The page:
So, the weather’s getting nice, you’re tired of being indoors, and you want to set foot into the great outdoors, get a little dirt on your hiking boots instead of staring at your phone screen while the world descends into chaos. But if you’re going hiking or backpacking, you’ve got to make sure you have the proper gear. It’s a big wild world out there, and as they say – if you fail to prepare, you prepare to fail. You’re going to need a good pair of boots and socks, food, water, proper protection from the elements including sunscreen, a first-aid kit, a compass and a map, a light or headlamp, firestarter, and shelter. Oh, and a knife. Hiking is one of the most knife-dependent activities out there, from food prep to whittling or preparing kindling to first aid or as a firestarter.
In this buyer’s guide we’ll be looking at the best knives to take hiking or backpacking. The concept of a backpacking knife seems similar but is quite different from a camping or hunting knife, due to the potential use case as well as the general requirements that taking a knife backpacking entails.
Our Top Picks
So what do you look for in a knife for backpacking? Here are the main factors to consider:
- Weight – this seems like a no-brainer, but you want to pack as much functionality into as weight of a blade as possible. Every ounce adds up when you’re hiking as you’re shuttling potentially a lot of gear with you and any additional weight is extra strain on your body. So, the lighter a knife is while still achieving its goal, the better.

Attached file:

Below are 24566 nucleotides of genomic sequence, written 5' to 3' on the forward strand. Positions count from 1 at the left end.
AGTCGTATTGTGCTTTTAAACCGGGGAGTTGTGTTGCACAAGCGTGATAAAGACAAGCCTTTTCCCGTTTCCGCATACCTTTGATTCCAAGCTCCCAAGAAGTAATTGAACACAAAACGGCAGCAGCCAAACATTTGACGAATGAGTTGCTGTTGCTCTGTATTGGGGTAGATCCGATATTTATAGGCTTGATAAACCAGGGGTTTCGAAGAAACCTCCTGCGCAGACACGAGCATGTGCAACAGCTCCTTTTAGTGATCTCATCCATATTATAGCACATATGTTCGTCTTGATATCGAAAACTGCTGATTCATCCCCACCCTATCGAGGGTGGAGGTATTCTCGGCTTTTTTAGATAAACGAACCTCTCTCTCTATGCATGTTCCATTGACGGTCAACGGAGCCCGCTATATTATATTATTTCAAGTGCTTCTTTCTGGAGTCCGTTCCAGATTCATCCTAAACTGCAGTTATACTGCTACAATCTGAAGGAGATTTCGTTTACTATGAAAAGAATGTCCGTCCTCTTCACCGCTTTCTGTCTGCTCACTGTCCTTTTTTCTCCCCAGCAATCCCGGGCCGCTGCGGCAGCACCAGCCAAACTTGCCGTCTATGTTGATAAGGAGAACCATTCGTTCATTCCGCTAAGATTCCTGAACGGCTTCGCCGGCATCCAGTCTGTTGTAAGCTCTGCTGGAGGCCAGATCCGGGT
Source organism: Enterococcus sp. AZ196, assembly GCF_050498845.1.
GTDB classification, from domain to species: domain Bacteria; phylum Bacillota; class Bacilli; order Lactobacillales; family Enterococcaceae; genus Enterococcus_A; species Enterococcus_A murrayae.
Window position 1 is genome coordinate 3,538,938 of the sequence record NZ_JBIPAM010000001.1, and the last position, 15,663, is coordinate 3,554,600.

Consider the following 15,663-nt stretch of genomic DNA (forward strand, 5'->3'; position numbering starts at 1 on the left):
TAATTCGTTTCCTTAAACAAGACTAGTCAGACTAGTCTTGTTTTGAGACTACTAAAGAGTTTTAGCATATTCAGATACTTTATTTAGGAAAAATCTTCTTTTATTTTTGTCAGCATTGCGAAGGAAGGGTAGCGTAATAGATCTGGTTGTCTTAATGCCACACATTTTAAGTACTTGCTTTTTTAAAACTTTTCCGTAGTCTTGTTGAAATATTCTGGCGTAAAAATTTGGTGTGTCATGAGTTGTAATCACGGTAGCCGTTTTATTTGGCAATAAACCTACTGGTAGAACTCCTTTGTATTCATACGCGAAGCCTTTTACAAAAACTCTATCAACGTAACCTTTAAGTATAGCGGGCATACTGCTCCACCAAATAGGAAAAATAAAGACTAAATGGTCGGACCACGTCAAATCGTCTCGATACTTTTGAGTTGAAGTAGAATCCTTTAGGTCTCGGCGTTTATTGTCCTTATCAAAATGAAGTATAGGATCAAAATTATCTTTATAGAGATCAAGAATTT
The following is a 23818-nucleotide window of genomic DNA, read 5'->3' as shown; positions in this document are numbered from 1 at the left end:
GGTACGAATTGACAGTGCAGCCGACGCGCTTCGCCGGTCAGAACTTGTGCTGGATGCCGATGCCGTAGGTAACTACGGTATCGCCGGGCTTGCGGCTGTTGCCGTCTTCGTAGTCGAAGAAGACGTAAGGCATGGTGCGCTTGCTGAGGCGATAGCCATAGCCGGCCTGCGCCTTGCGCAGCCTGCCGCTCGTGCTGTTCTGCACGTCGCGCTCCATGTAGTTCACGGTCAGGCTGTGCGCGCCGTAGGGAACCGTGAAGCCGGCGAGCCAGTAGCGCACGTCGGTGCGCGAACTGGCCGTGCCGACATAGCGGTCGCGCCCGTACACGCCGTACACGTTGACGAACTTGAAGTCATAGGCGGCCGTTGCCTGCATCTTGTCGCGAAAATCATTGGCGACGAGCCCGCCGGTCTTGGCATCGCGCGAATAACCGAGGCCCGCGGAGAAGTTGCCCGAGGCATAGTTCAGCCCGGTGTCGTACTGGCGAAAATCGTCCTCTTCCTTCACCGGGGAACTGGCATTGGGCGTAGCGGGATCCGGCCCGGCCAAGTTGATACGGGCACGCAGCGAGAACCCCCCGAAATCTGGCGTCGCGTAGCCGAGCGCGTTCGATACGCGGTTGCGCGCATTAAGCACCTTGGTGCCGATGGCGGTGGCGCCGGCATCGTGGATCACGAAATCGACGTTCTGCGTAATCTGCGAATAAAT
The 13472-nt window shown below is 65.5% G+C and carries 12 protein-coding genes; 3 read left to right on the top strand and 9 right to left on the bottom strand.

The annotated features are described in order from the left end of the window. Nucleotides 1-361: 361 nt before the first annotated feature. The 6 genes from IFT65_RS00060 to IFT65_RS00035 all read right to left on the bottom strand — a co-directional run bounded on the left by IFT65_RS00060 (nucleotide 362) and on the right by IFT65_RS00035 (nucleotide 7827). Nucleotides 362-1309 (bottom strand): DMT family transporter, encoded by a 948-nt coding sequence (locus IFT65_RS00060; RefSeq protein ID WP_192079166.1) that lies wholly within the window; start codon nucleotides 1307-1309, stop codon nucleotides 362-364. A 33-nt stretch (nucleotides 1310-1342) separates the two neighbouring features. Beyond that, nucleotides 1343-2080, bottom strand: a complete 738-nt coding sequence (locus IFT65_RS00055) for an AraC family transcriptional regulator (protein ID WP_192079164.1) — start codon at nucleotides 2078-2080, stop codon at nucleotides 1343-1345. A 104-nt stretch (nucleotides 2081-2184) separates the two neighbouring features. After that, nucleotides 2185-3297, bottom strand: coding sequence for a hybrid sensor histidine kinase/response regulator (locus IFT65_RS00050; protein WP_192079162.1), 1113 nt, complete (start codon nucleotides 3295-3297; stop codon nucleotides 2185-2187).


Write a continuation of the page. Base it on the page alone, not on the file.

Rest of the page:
- Size – seems obvious as you don’t want a knife that takes up a ton of room – whether it’s in your pocket or in your pack. This means in its closed or sheathed position, obviously – which tilts the scales towards folding knives since they inherently take up less room. That’s not to say there’s no use case for a fixed blade in backpacking – some of our choices on this list will be fixed blades, but in terms of utility provided versus space consumed, a folding knife usually wins.
- Safety – you want a knife that’s not going to fold closed on your finger when you’re out on the middle of the Appalachian trail. You also want a knife that has solid, confident ergonomics.
- One Hand Opening – This a feature that’s useful in basically any situation and that’s also true for backpacking and hiking – not needing both hands to open and close a blade is much more convenient, especially if you need your other hand to hold something.
- Square Spine – Not strictly necessary, but it’s a bonus if your knife has a squared-off spine that can be used to strike a ferrocerium rod, and more so if the spine is exposed in the closed position since it’s safer to use that way.
- Folding vs Fixed – It’s up to you to decide if the extra strength of a fixed blade is worth the additional space it takes up as well as the added weight of a sheath. If you are thinking you’ll use your knife to baton firewood, a fixed blade may be a better choice.
- Consider a Multitool – think about your needs and what other tools you may be carrying – if you can reduce your loadout by combining several things into a single multitool you may be better off, and some multitools are specifically designed for camping or hiking.
The Bugout was purpose-built for this type of work: it was designed from the outset to be as slim, light, and compact as possible. The original Bugout features a 3.2” long drop point blade in CPM-S30V stainless powdered metallurgy steel, cut from extra-thin 0.09” blade stock, with a 3” cutting edge. It uses a shrunken-down version of the AXIS lock, the original spring-powered sliding bar lock that’s become more and more popular among other manufacturers lately.